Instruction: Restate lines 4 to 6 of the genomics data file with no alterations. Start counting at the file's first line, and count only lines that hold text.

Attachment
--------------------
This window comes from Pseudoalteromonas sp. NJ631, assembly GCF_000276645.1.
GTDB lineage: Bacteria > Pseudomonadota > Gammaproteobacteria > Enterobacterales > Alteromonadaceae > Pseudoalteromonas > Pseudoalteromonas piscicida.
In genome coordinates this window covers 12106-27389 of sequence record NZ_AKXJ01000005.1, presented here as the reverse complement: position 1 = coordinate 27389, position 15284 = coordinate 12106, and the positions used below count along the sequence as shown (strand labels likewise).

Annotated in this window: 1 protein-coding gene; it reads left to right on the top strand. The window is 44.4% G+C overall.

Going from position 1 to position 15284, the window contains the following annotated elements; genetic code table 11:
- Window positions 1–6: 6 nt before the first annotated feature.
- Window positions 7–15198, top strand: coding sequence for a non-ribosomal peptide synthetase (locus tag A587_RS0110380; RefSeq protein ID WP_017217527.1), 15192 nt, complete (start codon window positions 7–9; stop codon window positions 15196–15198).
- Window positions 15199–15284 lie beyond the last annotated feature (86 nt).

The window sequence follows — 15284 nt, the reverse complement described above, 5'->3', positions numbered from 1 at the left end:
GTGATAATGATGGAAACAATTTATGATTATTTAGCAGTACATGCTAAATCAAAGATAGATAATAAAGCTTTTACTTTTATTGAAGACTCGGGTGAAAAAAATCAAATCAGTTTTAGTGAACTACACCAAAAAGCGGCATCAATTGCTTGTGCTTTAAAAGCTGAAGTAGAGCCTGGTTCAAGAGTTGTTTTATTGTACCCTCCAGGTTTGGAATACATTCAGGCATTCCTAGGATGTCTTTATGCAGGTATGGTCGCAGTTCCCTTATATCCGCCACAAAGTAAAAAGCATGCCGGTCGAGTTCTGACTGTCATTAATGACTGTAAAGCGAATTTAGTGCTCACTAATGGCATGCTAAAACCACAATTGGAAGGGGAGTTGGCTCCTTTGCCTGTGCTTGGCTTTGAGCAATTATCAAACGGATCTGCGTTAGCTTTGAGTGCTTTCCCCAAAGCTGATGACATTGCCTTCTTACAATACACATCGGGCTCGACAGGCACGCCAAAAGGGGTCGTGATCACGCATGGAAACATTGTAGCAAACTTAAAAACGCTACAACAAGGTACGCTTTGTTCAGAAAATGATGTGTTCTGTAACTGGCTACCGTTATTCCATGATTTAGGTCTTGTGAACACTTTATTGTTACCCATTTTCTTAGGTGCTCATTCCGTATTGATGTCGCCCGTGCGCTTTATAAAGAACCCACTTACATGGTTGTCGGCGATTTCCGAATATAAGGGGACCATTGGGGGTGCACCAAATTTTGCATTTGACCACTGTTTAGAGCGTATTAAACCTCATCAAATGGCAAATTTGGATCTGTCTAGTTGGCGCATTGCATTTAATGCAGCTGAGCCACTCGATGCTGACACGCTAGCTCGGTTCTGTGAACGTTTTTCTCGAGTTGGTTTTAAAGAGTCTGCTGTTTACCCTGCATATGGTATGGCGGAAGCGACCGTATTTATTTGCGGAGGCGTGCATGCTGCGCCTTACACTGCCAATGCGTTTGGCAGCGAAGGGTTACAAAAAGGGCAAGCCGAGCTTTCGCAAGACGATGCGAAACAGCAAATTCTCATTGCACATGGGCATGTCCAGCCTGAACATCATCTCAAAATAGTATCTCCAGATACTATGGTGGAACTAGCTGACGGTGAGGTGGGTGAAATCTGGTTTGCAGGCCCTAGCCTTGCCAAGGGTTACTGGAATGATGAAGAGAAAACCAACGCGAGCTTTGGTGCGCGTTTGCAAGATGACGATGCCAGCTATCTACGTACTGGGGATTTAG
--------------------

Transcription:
Annotated in this window: 1 protein-coding gene; it reads left to right on the top strand. The window is 44.4% G+C overall.

Going from position 1 to position 15284, the window contains the following annotated elements; genetic code table 11:
- Window positions 1–6: 6 nt before the first annotated feature.